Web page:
Listeria are killed by cooking and pasteurization. However, in some ready-to-eat meats, such as hot dogs and deli meats, contamination may occur after factory cooking but before packaging or even at the deli counter.

Also, be aware that Mexican-style cheeses (such as queso fresco) made from pasteurized milk and likely contaminated during cheese-making have caused Listeria infections.

Unlike most bacteria, Listeria can grow and multiply in some foods in the refrigerator.

Who is at Highest Risk?

Vegetables, meats, and other foods you eat can get infected with the bacteria if they come in contact with contaminated soil or manure. Raw milk or products made from raw milk may carry these bacteria. If you eat the contaminated products, you may get sick.

The following groups are at increased risk:[1]

  • Pregnant women: About one in seven (14%) cases of Listeria infection occurs during pregnancy. The bacteria may cross the placenta and infect the developing baby. Infection during pregnancy can cause fetal loss (miscarriage or stillbirth), preterm labor, and illness or death in newborn infants.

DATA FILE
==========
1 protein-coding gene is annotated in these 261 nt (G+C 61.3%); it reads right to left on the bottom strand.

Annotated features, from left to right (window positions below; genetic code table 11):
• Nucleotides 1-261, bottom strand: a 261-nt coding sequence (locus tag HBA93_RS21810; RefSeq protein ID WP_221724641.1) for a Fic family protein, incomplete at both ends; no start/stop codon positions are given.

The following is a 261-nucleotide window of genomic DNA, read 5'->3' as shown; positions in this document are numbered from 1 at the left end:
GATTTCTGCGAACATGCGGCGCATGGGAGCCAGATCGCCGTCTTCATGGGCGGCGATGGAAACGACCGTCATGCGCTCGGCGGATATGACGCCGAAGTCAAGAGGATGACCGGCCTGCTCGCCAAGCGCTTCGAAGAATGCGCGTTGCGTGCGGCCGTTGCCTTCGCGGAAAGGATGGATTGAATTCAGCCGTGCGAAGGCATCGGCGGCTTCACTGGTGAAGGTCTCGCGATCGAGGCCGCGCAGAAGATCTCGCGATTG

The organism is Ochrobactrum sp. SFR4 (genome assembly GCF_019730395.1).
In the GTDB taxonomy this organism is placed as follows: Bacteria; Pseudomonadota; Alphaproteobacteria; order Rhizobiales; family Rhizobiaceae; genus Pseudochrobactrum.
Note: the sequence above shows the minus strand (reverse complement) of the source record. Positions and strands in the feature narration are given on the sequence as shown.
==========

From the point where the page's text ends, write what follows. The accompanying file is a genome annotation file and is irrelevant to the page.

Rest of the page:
• Pregnant women are about 10 times more likely than the general population to get Listeria infection.
  • Pregnant Hispanic women are about 24 times more likely than the general population to get Listeria infection
  • Adults 65 years and older are about 4 times more likely than the general population to get Listeria infection.

When to Seek Urgent Medical Care?

If you develop fever and chills while pregnant or if you are very sick with fever and muscle aches or stiff neck consult your doctor. A blood or spinal fluid test (to look for the bacteria) will show if you have listeriosis.


  • Listeria is found in the environment and all people are exposed to it regularly. Therefore, there is no clinical value in performing laboratory testing on asymptomatic patients, even if higher risk.
  • Stool samples are of limited use and are not recommended.
  • Selective enrichment media improve rates of isolation from contaminated specimens. You can expect that that the cultures will take 1-2 days for growth. Importantly, a negative culture does not rule out infection in the presence of strong clinical suspicion.